Jared Ditkowsky, MD, SUNY Downstate, explained the connotations surrounding the development of a potential vaccine for Chlamydia trachomatis (C. trachomatis), the infection causing chlamydia - one of the most common bacterial sexually transmitted infections in the United States.
At AAAAI 2017, Jared Ditkowsky, MD, of SUNY Downstate, spoke with MD Magazine about the connotations surrounding the development of a potential vaccine for Chlamydia trachomatis (C. trachomatis), the infection causing chlamydia - one of the most common bacterial sexually transmitted infections in the United States.
While there is no vaccine currently on the market, this is something people have been working towards for three or four decades now, and there've been some issues with vaccine development. Ditkowsky explained, "Part of the issue is that the pathology associated with chlamydia is largely based on the host immune response. When you're infected with chlamydia, your actual immune response causes a lot of the disease, so when you look to vaccinate against chlamydia, you need to vaccinate in a way your body can prevent infection, but doesn't respond in a way that it actually harms your body." Ditkowsky continued that researchers have been working on it a lot recently; they think they've discovered the specific immune response they're looking for to protect without causing harm. Now, they're looking for a way to elicit that appropriately in people. There're a lot of vaccines in development, at least one in phase 1 clinical trials.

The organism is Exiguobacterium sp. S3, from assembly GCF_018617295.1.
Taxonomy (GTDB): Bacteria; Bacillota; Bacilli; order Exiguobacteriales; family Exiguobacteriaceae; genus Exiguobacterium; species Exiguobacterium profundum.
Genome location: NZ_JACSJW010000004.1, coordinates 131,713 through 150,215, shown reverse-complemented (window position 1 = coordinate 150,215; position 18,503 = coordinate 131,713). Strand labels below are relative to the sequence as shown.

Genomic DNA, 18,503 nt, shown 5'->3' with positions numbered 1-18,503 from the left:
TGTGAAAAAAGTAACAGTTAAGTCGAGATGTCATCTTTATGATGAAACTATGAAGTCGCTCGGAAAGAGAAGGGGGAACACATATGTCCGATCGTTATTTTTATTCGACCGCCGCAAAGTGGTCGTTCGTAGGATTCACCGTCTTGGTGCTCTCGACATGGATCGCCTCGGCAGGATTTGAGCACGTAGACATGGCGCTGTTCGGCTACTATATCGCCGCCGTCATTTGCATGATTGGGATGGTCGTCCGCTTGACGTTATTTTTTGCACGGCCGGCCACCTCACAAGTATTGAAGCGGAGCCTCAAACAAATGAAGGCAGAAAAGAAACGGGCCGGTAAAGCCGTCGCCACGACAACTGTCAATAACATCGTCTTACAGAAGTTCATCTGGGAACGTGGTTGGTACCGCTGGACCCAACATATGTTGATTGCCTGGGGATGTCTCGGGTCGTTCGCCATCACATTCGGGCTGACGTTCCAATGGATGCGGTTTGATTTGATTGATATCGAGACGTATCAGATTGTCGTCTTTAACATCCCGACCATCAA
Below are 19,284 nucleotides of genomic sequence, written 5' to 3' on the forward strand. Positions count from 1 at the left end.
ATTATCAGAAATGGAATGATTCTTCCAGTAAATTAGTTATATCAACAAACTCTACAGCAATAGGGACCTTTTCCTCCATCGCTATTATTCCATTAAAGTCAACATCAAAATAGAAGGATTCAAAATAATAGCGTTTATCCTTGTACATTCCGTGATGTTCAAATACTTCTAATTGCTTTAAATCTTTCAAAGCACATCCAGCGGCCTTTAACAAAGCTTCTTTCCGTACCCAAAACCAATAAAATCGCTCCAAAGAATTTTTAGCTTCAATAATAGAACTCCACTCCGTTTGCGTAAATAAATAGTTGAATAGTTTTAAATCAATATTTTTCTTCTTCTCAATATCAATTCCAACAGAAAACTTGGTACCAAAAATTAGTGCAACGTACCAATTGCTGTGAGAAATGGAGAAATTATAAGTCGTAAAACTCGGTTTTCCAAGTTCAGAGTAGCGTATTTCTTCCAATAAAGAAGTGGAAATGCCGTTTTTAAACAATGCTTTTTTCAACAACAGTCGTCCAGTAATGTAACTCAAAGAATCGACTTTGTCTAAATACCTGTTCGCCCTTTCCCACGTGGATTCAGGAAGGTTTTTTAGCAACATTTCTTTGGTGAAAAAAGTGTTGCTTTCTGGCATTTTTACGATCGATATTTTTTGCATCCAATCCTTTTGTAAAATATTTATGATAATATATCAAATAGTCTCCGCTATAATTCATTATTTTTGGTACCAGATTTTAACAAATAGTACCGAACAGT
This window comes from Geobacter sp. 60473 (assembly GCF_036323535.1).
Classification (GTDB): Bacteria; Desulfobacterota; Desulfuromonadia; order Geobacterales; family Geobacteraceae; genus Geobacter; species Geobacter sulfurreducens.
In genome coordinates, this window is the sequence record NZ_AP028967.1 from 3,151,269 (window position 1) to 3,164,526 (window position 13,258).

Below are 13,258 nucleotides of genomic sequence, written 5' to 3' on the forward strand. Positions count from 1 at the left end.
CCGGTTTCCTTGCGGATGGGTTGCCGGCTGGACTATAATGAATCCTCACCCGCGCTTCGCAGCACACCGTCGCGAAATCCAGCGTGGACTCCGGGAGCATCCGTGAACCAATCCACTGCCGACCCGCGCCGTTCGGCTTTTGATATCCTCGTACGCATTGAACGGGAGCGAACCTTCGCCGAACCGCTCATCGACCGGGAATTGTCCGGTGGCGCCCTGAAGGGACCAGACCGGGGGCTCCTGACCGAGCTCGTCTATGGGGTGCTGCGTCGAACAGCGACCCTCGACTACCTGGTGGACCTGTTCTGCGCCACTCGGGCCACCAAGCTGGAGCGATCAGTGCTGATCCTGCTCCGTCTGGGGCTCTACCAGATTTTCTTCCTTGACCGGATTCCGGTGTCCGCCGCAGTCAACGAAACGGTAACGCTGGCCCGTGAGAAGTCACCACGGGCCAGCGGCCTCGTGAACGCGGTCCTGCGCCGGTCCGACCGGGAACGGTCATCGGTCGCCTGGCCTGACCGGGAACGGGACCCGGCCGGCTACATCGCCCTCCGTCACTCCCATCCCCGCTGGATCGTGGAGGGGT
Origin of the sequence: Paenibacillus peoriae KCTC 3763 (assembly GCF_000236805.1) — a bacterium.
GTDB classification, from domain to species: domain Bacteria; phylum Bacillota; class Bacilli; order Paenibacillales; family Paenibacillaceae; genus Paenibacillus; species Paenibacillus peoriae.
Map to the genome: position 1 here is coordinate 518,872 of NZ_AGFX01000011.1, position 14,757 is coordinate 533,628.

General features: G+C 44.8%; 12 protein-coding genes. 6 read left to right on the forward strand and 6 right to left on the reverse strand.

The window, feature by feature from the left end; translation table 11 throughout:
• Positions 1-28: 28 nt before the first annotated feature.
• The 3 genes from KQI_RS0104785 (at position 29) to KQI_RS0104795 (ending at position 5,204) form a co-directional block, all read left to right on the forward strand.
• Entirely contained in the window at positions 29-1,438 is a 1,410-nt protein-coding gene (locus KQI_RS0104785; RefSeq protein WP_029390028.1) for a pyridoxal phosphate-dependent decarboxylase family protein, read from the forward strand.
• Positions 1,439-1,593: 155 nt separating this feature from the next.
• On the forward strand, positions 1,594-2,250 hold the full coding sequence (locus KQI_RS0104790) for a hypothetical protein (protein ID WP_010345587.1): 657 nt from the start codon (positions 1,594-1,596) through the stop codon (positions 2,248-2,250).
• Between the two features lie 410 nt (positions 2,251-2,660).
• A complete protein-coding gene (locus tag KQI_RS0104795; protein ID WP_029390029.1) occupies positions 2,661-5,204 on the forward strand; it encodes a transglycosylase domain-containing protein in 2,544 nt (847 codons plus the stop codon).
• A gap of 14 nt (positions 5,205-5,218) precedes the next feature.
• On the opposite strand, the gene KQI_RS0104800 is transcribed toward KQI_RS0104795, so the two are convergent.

In terms of whether developing a chlamydia vaccine is worth the projected cost, Ditkowsy said that it's a difficult question to answer as one person. Based on the research they've done and based on another study by the CDC, vaccination would be expensive - likely it would be more expensive than the cost of treating chlamydia. "But, what you get on the flip side is that you get a big reduction in chlamydia morbidity and a lot of the long-term sequelae associated with that - namely infertility, which is a big negative outcome associated with it," said Ditkowsky. He continued to explain that their model specifically estimates that over a 17-year period, if looking at a cohort of young women 9-26, a vaccination program might cost about $40 million more, but you cant avert thousands of cases of chlamydia, thousands of cases of pelvic inflammatory disease, and chlamydia-associated infertility. That's where the resource balance comes into play and the question becomes do you decide to spend the resources or not. In a resource-rich setting like the United States, it's likely worth it and the resources are available, but the question comes into play in more resource-poor settings where what you spend towards health care can be spent in one field or another field. "That's where the decision gets tricky," explained Ditkowsky.